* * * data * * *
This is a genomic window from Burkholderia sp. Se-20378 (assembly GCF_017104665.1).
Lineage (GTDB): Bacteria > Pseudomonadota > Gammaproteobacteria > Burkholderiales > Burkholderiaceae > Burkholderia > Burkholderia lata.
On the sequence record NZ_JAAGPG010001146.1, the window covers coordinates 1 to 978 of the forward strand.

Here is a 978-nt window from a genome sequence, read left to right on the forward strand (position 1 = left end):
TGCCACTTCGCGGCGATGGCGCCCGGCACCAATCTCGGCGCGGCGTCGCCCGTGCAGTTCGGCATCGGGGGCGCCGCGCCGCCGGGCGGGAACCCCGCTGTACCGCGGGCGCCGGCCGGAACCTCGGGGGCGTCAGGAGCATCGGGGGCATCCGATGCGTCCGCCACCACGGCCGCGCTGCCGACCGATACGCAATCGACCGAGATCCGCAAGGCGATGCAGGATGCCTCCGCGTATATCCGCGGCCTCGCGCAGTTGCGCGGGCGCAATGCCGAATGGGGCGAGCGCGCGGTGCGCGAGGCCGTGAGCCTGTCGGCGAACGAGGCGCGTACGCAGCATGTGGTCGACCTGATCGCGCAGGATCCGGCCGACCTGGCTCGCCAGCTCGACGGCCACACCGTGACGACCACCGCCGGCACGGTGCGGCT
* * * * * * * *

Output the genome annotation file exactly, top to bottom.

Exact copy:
This is a genomic window from Burkholderia sp. Se-20378 (assembly GCF_017104665.1).
Lineage (GTDB): Bacteria > Pseudomonadota > Gammaproteobacteria > Burkholderiales > Burkholderiaceae > Burkholderia > Burkholderia lata.
On the sequence record NZ_JAAGPG010001146.1, the window covers coordinates 1 to 978 of the forward strand.

Here is a 978-nt window from a genome sequence, read left to right on the forward strand (position 1 = left end):
TGCCACTTCGCGGCGATGGCGCCCGGCACCAATCTCGGCGCGGCGTCGCCCGTGCAGTTCGGCATCGGGGGCGCCGCGCCGCCGGGCGGGAACCCCGCTGTACCGCGGGCGCCGGCCGGAACCTCGGGGGCGTCAGGAGCATCGGGGGCATCCGATGCGTCCGCCACCACGGCCGCGCTGCCGACCGATACGCAATCGACCGAGATCCGCAAGGCGATGCAGGATGCCTCCGCGTATATCCGCGGCCTCGCGCAGTTGCGCGGGCGCAATGCCGAATGGGGCGAGCGCGCGGTGCGCGAGGCCGTGAGCCTGTCGGCGAACGAGGCGCGTACGCAGCATGTGGTCGACCTGATCGCGCAGGATCCGGCCGACCTGGCTCGCCAGCTCGACGGCCACACCGTGACGACCACCGCCGGCACGGTGCGGCT